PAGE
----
Inhesion Studios Virtual Tour

Inhesion Studios Virtual Tour

Thanks for stopping by to take a look at our studio. I want to use this space to show you around the studio a bit, and go into a bit more detail about the design and the philosophy behind it. We’ll do some additional posts in the future to get really nerdy about details of gear and such…this is a little more like the 100 foot view, as opposed to the 1000 foot view that’s on the main web site.

Today’s incarnation of the studio is truly a years-long dream in my head brought to life in a way that actually exceeds what I thought possible. A couple other versions of the studio existed in more temporary spaces in my prior houses in Berkeley, CA and then Pine Lake, GA. When we bought our current property in the woods of Lilburn, GA, it was with the intent of having the room to build a no-compromise version of the studio I’ve always imagined.

I like to think of our current property as having many of our favorite elements from the various places we’ve lived before. There is something about living amongst tall trees that makes me feel at peace, and I love looking out at the pond on our property and just zoning out for a bit. This kind of environment is one that breeds creativity for me and hopefully for all of the artists we work with. I love being able to share it with everyone that comes in to work on their music. Our extremely low overhead (compared to a traditional commercial space) allows us to keep things relaxed and flexible. I prefer for sessions to feel like a good hang with friends, rather than a hard slog at a not-so-ideal job. Make no mistake, we work plenty hard on the music, but it would all be for naught if the environment didn’t allow artists to relax and give their best performance without unnecessary stress.  

I engaged Wes Lachot early in the process of searching for a suitable house, and I could never have gotten to where we are without his unique genius. From the street outside, the studio addition perfectly integrates into the architectural style of the house and looks as though it were meant to be there from the start. When you see just how many trees we have on our property, it’s pretty amazing to realize we only had to take out two of them to build the addition.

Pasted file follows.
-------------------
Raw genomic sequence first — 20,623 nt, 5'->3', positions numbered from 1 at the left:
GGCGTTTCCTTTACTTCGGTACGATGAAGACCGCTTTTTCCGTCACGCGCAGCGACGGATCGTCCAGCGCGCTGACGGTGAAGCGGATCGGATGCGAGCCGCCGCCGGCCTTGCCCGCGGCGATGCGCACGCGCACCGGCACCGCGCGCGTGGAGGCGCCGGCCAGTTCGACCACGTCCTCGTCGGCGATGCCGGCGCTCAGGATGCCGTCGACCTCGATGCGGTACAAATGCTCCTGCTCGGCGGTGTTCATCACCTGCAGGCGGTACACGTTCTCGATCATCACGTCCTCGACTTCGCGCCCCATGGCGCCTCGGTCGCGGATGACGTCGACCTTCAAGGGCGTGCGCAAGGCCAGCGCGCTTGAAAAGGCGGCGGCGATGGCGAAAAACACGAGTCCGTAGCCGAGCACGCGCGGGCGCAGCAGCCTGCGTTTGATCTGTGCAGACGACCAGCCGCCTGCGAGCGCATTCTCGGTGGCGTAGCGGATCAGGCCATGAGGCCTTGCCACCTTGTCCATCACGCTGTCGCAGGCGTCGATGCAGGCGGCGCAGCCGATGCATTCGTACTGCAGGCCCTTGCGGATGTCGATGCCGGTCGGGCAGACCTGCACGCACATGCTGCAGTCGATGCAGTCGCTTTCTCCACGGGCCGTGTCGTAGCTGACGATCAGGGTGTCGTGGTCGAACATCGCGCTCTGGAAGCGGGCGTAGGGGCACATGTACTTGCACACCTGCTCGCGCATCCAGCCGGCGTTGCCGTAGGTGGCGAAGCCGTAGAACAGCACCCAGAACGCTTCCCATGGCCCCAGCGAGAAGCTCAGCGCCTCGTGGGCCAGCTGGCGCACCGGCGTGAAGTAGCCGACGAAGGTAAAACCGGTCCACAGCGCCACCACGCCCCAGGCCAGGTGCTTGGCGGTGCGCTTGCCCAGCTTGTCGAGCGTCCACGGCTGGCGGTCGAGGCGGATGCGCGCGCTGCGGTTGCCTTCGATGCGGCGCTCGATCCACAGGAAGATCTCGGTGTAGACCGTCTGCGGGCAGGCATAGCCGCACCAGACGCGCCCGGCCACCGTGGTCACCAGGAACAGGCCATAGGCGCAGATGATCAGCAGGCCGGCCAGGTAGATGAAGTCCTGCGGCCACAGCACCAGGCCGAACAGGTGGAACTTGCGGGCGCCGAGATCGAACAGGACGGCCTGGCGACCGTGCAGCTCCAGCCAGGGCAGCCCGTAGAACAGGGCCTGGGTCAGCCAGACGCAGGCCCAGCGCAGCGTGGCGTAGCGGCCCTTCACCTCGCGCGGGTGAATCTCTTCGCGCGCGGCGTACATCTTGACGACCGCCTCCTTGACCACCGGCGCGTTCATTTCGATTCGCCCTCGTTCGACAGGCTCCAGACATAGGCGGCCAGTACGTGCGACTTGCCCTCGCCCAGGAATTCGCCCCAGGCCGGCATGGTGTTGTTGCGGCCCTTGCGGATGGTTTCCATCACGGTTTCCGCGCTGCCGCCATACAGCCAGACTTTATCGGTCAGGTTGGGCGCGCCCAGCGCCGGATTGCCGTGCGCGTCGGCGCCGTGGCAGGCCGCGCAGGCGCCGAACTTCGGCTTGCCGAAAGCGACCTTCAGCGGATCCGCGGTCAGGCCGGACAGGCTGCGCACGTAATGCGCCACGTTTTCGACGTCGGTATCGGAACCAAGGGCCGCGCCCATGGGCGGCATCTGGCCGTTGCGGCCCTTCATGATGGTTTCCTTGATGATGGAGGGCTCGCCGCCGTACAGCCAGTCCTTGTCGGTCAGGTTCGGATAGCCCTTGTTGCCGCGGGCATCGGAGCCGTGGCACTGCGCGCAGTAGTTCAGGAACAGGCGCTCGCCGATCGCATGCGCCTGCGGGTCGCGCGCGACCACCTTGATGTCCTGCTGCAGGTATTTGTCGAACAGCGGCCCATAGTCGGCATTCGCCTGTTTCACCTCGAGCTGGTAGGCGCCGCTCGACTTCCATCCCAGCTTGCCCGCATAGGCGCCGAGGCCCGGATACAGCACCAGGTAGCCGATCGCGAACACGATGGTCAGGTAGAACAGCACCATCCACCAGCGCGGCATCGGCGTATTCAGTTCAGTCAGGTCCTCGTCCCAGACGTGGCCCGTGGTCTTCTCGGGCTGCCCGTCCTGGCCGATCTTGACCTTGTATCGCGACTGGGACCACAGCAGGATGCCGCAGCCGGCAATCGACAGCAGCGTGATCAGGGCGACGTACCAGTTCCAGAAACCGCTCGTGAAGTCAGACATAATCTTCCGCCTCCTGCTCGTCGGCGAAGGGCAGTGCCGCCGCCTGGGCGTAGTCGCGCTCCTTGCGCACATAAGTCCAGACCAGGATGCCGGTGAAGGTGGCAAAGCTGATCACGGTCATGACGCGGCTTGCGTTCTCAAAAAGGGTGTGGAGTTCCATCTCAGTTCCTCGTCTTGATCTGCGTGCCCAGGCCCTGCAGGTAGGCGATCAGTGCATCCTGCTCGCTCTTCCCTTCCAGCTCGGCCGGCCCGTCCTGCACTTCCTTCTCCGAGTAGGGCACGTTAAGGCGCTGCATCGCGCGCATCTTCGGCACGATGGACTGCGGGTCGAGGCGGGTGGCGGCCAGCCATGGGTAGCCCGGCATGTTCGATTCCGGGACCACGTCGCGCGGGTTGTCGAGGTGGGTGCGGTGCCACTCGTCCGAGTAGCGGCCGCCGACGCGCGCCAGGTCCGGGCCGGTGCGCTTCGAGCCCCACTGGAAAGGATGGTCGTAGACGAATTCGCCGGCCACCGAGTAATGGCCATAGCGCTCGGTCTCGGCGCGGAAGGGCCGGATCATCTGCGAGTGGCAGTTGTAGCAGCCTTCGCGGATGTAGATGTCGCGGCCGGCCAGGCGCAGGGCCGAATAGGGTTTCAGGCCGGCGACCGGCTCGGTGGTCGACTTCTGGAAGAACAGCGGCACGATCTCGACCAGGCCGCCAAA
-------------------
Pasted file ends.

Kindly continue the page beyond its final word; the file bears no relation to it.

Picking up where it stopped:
The tracking room incorporates floor-to-ceiling windows in attempt to bring a bit of that outdoor beauty and creative energy inside. The overall aesthetic design of the inside space is meant to capture the feeling of the woods as well, and I’m still pretty blown away by how well that turned out. The sound of the live room matches its visual beauty with a natural live sound and smooth decay reminiscent of a larger space. This is achieved through the liberal use of ceiling and wall diffusive elements as well as careful attention to modal ratios. The acoustics of the room can be further manipulated via gobos that are absorptive on one side and diffusive on the other.

We’ve got some great house instruments available for use that live in the tracking room most of the time – a handful of my favorite electric guitars and basses, and of course my cherished Taylor guitars (a 916 and a K26) that record beautifully in the space and are featured in a large majority of my past work. We’ve also got a Yamaha Stage Custom drum kit and various other bits of percussion. For vocals, we almost always go with my Blue Bottle, with a number of different capsules available to try depending on the singer.

The control room is designed as a fully reflection free zone behind the console, and measures very flat in the critical bass region. The main monitors are an in-wall pair of ATC SCM150s, tri-amped, with ATC discrete analog amps and crossovers. The control room rear wall contains broadband and tuned basstrapping as well as Brett Acoustics Slatffusor diffusors. Wes designed the room’s geometry around the ATC monitors from the start, resulting in an absolutely breathtakingly detailed and accurate stereo image.

The studio’s technical design is a reflection of my personal production style which often combines acoustic instruments with software-manipulated soundscapes as it embraces both classic analog and the power of modern DAWs. The console is a 32-channel modular hybrid design built around SSL’s Matrix2 and Sigma for hands-on DAW control and DAW-driven analog mixing automation with digitally controlled recall-ability for efficient switching between tracking and mixing sessions. The summing system is complemented by four SSL X-Racks filled with a mixture of EQ (mostly the famous black 4k modules)  and compressor modules as well as a selection of mic preamps and processors from API, Rupert Neve Designs, Crane Song, and Louder Than Liftoff for a versatile analog tonal pallet that integrates seamlessly with in-the-box DAW processing. The credenza houses a further selection of both analog and digital gear from Universal Audio, Focusrite, Lexicon, Apogee, Kemper, and Flock Audio.

As time allows, you’ll see future articles from us that dive into even more fine grained detail of the different aspects of the studio and our gear. In the meantime, feel free to get in touch if you’re interested in making some music with us, we’d love to have you.

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